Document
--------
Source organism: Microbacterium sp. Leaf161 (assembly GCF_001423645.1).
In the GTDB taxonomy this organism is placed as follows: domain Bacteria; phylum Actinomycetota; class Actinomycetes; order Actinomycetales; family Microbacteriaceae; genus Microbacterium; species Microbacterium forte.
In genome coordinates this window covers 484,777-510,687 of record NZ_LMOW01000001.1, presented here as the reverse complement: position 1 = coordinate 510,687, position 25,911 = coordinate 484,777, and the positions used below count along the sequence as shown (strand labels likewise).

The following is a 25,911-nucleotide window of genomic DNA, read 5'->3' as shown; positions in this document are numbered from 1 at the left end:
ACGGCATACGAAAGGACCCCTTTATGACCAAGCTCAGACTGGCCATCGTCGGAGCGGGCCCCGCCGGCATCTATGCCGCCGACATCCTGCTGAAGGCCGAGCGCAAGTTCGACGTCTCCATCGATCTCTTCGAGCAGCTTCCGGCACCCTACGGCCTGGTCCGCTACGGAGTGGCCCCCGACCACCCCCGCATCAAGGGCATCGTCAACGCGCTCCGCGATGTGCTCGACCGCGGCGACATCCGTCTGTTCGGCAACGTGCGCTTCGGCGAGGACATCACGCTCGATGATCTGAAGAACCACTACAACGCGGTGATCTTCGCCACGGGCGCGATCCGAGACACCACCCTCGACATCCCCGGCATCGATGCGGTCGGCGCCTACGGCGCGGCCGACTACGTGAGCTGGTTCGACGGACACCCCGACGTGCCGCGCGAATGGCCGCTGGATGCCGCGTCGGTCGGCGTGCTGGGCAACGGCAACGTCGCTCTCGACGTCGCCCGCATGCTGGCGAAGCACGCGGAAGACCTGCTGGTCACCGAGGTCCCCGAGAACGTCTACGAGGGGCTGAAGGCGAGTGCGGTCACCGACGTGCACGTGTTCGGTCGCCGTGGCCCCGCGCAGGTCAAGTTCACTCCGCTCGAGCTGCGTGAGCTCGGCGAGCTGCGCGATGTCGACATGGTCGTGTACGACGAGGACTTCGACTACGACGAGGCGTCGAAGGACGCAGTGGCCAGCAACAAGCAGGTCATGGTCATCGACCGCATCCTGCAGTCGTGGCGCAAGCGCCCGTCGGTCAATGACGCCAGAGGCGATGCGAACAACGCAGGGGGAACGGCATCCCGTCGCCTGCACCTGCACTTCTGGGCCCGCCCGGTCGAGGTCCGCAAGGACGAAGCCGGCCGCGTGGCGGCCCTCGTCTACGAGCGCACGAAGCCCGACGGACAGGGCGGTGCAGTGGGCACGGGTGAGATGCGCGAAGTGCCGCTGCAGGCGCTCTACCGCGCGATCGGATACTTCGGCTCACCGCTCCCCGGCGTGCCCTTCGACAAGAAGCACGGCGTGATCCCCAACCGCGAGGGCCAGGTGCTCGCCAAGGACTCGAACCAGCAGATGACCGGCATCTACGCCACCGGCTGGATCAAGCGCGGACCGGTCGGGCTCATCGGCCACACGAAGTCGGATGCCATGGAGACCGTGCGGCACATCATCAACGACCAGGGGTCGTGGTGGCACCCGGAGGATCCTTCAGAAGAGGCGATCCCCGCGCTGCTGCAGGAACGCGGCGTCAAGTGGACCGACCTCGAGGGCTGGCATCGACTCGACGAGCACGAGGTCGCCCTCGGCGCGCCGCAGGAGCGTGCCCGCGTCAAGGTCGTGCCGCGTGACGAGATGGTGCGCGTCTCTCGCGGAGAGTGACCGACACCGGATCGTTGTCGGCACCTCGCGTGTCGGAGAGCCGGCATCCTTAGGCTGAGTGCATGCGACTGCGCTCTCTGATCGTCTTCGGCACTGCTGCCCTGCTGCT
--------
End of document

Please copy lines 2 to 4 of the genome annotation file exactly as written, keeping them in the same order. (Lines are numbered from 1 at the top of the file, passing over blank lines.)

In the GTDB taxonomy this organism is placed as follows: domain Bacteria; phylum Actinomycetota; class Actinomycetes; order Actinomycetales; family Microbacteriaceae; genus Microbacterium; species Microbacterium forte.
In genome coordinates this window covers 484,777-510,687 of record NZ_LMOW01000001.1, presented here as the reverse complement: position 1 = coordinate 510,687, position 25,911 = coordinate 484,777, and the positions used below count along the sequence as shown (strand labels likewise).

The following is a 25,911-nucleotide window of genomic DNA, read 5'->3' as shown; positions in this document are numbered from 1 at the left end: